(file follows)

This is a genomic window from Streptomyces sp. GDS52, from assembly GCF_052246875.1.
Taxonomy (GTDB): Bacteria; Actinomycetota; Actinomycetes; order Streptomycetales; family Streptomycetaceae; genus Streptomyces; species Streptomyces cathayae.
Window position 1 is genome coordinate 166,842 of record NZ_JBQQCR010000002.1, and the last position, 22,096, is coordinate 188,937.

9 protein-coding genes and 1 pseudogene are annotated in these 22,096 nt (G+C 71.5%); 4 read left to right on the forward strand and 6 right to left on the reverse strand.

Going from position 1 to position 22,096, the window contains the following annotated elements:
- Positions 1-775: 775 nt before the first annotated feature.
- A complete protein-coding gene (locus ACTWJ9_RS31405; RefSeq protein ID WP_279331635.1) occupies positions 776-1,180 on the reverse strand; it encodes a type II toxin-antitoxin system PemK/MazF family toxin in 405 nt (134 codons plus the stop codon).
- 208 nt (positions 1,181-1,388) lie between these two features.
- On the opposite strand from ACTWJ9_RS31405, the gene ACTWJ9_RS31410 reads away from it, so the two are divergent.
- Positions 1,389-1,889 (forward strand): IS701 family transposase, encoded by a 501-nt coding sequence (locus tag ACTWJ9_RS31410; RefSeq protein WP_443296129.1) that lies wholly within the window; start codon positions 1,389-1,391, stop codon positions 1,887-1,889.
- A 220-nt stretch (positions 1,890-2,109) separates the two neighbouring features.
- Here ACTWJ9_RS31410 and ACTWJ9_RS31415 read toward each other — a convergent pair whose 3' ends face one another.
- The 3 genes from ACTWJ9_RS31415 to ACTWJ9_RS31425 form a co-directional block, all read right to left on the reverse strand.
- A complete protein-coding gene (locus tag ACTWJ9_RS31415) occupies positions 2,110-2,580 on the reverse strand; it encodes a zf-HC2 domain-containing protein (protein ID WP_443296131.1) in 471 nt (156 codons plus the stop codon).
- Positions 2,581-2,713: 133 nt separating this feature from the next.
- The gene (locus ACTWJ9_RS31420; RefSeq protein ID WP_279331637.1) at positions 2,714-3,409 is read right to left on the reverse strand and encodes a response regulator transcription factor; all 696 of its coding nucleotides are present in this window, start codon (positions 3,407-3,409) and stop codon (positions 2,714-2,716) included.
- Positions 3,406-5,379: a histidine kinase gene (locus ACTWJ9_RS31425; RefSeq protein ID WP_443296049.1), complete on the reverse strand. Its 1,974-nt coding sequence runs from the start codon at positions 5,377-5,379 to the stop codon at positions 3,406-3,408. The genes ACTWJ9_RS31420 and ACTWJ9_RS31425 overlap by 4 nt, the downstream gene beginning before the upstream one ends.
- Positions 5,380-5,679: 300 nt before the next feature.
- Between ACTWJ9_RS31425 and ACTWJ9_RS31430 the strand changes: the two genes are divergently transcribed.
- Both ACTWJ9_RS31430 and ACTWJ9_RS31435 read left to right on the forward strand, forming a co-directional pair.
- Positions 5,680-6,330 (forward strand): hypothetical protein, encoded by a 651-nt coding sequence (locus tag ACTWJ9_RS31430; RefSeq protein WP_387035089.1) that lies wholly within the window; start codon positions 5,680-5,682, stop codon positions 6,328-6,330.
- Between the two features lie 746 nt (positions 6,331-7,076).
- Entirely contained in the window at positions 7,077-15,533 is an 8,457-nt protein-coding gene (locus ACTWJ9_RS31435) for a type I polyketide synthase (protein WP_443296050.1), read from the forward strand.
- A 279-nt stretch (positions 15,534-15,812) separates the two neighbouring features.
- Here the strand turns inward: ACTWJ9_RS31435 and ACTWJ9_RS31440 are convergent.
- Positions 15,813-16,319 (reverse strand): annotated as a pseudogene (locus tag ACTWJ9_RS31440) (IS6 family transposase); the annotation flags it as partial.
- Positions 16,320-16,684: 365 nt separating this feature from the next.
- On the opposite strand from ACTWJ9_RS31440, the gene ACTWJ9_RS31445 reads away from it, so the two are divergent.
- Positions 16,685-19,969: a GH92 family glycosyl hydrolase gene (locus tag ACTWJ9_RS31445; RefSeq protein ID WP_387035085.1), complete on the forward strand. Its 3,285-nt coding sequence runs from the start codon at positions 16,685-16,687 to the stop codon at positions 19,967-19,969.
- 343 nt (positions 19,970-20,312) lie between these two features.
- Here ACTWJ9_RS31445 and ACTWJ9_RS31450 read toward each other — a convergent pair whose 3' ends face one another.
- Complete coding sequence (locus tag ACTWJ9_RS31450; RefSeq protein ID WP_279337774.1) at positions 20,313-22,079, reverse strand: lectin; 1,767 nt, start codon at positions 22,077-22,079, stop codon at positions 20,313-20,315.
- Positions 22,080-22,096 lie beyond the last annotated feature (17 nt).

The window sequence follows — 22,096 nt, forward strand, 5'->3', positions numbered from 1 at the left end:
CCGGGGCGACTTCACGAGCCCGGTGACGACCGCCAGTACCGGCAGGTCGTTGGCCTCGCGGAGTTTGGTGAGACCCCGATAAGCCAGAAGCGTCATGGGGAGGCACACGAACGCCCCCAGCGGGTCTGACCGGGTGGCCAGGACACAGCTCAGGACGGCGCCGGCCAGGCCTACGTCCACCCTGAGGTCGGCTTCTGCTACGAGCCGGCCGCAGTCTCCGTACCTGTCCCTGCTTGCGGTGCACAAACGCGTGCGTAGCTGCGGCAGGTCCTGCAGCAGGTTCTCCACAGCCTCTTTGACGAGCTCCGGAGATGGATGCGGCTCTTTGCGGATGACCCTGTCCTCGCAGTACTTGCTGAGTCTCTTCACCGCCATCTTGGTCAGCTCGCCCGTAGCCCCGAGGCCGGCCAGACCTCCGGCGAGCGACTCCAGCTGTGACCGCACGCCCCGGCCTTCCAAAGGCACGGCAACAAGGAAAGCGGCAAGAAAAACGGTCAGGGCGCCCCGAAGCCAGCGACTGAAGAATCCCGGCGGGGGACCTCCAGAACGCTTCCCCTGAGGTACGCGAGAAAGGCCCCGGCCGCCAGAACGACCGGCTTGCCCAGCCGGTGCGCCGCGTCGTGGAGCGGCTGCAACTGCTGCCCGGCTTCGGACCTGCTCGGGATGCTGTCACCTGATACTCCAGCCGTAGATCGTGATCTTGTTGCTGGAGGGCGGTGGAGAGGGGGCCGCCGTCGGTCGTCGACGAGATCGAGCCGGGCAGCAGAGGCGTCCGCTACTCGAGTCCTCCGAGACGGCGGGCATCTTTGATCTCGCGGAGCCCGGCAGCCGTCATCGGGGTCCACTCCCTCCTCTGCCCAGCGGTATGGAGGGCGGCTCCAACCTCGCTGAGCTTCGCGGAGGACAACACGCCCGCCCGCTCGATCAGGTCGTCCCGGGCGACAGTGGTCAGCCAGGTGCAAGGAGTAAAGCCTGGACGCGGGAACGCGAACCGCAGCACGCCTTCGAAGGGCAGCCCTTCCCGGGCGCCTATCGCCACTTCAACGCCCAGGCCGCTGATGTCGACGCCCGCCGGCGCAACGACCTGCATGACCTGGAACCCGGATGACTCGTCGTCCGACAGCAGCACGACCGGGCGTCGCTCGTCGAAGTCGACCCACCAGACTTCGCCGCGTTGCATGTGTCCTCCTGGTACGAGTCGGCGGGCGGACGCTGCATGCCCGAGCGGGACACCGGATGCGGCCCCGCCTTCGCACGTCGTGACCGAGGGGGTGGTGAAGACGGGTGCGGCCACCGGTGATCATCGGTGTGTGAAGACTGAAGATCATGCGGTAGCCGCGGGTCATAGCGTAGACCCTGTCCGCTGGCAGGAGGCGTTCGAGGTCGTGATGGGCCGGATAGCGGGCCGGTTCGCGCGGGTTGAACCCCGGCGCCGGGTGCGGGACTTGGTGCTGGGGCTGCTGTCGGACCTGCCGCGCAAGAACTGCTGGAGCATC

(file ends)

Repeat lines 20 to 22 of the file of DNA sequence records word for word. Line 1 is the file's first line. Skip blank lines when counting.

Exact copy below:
- Both ACTWJ9_RS31430 and ACTWJ9_RS31435 read left to right on the forward strand, forming a co-directional pair.
- Positions 5,680-6,330 (forward strand): hypothetical protein, encoded by a 651-nt coding sequence (locus tag ACTWJ9_RS31430; RefSeq protein WP_387035089.1) that lies wholly within the window; start codon positions 5,680-5,682, stop codon positions 6,328-6,330.
- Between the two features lie 746 nt (positions 6,331-7,076).